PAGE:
Jon Reading wrote:
If during that discussion, I feel that training may create a dangerous environment for that student, I recommend a course of action to reduce that danger; I am not speaking about the inherent danger of the art itself in this scenario, but the physical demands expected to participate. I have recommended for overweight students to obtain support to diet and/or exercise, I have spoken to elderly (especially women suffering from osteoporosis) about the dangers of bone and muscle problems.
Maybe you can say, 'this is the activity we do here, talk to your doctor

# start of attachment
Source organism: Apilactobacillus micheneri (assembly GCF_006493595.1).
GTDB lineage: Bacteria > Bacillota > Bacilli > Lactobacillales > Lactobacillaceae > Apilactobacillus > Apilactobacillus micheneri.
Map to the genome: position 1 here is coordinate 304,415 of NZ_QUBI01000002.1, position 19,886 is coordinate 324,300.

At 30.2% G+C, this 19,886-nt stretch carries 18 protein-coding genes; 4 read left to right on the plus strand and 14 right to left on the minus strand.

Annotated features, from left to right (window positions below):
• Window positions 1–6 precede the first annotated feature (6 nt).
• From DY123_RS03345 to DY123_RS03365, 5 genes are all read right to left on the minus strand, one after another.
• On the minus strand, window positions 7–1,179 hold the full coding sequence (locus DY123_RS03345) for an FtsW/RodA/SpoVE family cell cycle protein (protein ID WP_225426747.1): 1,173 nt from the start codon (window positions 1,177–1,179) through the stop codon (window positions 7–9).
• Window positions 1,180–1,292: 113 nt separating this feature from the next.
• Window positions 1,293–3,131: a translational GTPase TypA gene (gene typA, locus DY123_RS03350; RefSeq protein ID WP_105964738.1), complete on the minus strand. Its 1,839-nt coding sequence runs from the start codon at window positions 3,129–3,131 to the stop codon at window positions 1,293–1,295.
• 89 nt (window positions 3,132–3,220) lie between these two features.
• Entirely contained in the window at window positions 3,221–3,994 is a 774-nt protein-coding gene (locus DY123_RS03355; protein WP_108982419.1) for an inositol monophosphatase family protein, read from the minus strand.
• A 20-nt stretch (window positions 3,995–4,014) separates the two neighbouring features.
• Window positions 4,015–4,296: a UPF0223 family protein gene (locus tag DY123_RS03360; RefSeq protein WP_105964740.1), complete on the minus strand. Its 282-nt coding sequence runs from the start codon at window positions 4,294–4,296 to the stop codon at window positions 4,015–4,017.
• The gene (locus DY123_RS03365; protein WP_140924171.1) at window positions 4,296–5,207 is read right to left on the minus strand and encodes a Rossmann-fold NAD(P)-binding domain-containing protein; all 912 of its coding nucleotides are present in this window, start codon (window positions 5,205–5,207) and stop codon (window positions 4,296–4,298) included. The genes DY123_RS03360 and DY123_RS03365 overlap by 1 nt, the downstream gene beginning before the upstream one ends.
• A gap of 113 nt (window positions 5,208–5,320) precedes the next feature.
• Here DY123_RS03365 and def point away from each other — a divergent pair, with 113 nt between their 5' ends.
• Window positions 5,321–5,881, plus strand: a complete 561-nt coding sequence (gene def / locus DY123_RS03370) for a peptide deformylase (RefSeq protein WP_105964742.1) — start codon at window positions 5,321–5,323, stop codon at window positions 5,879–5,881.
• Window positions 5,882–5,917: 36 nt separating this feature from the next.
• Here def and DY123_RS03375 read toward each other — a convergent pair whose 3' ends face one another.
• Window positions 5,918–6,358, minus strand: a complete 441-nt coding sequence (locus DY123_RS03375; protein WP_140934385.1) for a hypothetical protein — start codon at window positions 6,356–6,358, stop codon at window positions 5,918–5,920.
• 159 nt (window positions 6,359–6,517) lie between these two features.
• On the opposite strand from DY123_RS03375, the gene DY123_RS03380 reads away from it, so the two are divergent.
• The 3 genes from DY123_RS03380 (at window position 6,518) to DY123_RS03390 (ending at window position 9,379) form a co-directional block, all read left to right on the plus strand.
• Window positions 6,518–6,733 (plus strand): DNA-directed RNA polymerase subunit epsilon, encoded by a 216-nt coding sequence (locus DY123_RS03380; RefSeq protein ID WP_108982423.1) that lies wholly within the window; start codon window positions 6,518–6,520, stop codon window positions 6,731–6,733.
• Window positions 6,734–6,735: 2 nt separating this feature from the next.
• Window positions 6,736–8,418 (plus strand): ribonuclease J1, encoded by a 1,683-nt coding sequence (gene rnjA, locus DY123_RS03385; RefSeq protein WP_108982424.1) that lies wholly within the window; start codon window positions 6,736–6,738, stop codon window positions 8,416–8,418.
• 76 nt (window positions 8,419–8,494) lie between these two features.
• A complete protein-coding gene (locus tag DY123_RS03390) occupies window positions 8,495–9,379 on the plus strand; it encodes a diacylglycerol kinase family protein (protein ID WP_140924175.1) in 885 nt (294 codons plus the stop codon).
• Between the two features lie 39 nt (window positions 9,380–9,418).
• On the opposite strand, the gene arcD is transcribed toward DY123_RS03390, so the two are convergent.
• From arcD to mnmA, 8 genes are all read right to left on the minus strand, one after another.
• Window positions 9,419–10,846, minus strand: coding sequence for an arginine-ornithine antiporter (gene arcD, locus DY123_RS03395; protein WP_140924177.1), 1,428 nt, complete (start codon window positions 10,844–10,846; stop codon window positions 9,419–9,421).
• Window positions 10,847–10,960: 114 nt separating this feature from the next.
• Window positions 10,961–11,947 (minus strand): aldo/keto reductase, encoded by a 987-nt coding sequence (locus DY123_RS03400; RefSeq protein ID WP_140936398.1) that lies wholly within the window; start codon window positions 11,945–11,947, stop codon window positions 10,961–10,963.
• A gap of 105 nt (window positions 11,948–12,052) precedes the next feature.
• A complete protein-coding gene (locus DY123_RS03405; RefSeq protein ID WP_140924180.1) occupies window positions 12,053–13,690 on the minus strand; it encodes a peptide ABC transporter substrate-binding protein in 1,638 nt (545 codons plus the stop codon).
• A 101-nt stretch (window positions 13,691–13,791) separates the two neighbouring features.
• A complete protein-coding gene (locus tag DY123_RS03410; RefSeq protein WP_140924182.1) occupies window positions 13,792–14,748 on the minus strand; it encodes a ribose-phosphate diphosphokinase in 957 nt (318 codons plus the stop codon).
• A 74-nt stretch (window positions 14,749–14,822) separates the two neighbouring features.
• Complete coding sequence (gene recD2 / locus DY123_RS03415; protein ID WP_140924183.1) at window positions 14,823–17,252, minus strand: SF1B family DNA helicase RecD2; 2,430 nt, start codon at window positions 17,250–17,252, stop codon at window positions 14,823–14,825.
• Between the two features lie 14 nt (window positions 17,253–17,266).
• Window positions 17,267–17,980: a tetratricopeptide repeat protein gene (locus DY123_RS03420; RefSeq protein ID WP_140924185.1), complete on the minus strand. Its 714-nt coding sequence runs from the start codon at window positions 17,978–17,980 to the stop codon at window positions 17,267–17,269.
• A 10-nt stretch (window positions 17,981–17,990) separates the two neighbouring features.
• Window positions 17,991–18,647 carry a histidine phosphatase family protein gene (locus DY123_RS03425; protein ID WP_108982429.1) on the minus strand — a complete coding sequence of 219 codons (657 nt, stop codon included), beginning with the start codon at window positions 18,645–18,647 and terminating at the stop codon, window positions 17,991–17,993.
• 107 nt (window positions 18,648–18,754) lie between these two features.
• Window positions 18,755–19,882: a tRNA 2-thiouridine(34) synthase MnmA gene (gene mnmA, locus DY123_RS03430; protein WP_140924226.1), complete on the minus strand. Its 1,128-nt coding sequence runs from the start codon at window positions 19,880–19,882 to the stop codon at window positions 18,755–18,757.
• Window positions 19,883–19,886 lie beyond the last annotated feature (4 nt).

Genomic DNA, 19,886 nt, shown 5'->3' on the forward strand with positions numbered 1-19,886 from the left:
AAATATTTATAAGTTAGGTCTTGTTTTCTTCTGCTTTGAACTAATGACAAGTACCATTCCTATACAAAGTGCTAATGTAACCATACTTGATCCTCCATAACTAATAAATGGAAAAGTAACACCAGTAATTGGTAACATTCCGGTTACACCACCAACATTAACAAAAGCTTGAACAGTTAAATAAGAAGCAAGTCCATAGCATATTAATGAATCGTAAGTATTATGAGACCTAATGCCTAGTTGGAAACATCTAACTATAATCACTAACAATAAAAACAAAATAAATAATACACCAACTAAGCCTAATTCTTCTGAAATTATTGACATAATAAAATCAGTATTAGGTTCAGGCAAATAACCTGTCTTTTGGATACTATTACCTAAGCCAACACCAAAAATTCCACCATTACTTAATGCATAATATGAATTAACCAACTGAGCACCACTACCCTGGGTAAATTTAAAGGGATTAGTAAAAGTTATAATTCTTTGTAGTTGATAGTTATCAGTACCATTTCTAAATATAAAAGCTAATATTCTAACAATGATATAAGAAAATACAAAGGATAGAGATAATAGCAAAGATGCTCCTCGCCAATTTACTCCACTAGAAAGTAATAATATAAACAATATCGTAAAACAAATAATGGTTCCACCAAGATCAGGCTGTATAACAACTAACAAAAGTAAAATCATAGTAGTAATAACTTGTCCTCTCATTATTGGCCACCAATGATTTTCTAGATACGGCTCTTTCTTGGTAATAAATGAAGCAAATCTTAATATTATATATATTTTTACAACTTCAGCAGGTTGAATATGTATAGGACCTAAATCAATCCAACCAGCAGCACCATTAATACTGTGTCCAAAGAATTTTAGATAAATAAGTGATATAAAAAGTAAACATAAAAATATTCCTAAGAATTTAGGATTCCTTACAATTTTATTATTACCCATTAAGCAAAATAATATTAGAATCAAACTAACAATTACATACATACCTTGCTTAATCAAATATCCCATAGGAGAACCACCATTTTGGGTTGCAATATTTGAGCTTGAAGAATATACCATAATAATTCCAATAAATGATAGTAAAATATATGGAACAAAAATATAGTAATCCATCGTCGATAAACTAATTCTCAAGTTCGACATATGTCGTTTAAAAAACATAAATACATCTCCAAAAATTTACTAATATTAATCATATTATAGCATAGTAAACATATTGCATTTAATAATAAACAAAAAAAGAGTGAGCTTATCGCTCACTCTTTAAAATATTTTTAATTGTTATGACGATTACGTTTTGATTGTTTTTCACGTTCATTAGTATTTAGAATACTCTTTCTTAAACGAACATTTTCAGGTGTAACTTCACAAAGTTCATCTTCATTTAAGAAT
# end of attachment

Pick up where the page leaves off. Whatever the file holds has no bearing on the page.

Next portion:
and decide if this will be too dangerous for you.' For one, you may be denying a person the chance to improve their condition through aikido; for two, you can't always tell who's going to have a heart attack based on their fat. People with family histories of premature death due to heart attack have a high risk even if they appear fit.
Likewise, I would feel terrible if I participated in creating an environment that faciliated a religious sanctity of a student to be broken. I care enough about those students to tell them "no," and create an alternative solution to get them into a safe training environment.
We are not talking about children here. Tell them, 'this is what we do here; talk with your religious leader
and decide if this activity will be safe for you.'
It's one thing to resist altering your dojo atmosphere for one student; it's quite another to take the choice away from them entirely.